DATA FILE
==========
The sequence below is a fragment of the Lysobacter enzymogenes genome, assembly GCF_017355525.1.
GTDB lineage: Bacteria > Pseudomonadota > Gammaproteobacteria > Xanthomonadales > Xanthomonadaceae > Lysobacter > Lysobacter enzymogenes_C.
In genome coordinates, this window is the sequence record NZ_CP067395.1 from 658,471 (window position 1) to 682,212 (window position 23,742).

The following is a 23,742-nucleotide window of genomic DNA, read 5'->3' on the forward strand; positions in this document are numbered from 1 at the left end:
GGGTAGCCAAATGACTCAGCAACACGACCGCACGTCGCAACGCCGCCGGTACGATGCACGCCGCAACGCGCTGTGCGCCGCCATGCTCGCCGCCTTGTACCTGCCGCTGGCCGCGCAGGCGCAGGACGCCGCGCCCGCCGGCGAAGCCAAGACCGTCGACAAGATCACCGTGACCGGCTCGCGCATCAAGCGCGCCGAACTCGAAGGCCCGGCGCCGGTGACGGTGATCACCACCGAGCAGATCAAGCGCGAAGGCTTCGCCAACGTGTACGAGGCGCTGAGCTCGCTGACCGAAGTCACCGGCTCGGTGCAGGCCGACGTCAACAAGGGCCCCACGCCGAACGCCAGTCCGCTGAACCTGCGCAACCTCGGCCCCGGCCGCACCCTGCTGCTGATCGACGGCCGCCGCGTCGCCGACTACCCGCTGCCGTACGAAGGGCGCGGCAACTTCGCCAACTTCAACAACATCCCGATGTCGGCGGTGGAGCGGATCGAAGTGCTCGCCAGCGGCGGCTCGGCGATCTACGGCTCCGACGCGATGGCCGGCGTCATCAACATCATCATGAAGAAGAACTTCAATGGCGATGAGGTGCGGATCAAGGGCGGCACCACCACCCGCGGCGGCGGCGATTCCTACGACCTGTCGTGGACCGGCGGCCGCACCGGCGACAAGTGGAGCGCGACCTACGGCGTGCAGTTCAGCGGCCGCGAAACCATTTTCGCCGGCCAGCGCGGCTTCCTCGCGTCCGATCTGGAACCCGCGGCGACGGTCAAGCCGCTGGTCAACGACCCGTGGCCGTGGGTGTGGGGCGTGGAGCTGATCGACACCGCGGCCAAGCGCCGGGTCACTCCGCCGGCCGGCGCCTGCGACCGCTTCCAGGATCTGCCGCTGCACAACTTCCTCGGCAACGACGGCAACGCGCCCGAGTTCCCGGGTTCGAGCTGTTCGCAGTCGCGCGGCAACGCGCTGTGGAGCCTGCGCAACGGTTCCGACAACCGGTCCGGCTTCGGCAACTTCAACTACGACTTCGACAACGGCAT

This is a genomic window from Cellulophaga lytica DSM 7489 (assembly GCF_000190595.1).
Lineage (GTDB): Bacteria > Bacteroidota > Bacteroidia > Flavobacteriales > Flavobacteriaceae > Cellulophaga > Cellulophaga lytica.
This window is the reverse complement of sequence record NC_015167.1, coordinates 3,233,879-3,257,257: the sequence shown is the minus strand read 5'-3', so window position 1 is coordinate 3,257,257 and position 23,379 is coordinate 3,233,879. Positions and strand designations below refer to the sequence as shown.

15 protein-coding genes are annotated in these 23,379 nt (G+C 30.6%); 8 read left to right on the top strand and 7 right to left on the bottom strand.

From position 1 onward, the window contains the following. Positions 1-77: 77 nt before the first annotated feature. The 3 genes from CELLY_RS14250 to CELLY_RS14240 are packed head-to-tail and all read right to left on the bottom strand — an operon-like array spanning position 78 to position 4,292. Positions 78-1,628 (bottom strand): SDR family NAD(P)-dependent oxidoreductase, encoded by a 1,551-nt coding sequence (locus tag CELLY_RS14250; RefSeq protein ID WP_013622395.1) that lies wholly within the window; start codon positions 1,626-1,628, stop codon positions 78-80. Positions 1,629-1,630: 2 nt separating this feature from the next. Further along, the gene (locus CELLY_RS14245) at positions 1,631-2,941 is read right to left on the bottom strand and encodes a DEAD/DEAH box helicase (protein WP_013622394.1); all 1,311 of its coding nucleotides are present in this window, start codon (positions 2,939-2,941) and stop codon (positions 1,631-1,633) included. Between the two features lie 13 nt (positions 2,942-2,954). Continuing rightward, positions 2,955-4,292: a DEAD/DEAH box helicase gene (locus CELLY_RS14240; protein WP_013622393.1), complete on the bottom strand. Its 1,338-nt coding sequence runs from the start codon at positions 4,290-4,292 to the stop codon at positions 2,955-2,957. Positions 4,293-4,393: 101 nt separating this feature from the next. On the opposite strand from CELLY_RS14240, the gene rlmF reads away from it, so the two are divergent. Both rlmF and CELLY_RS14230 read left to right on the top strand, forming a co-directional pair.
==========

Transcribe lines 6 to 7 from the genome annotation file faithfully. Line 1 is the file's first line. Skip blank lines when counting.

This is a genomic window from Cellulophaga lytica DSM 7489 (assembly GCF_000190595.1).
Lineage (GTDB): Bacteria > Bacteroidota > Bacteroidia > Flavobacteriales > Flavobacteriaceae > Cellulophaga > Cellulophaga lytica.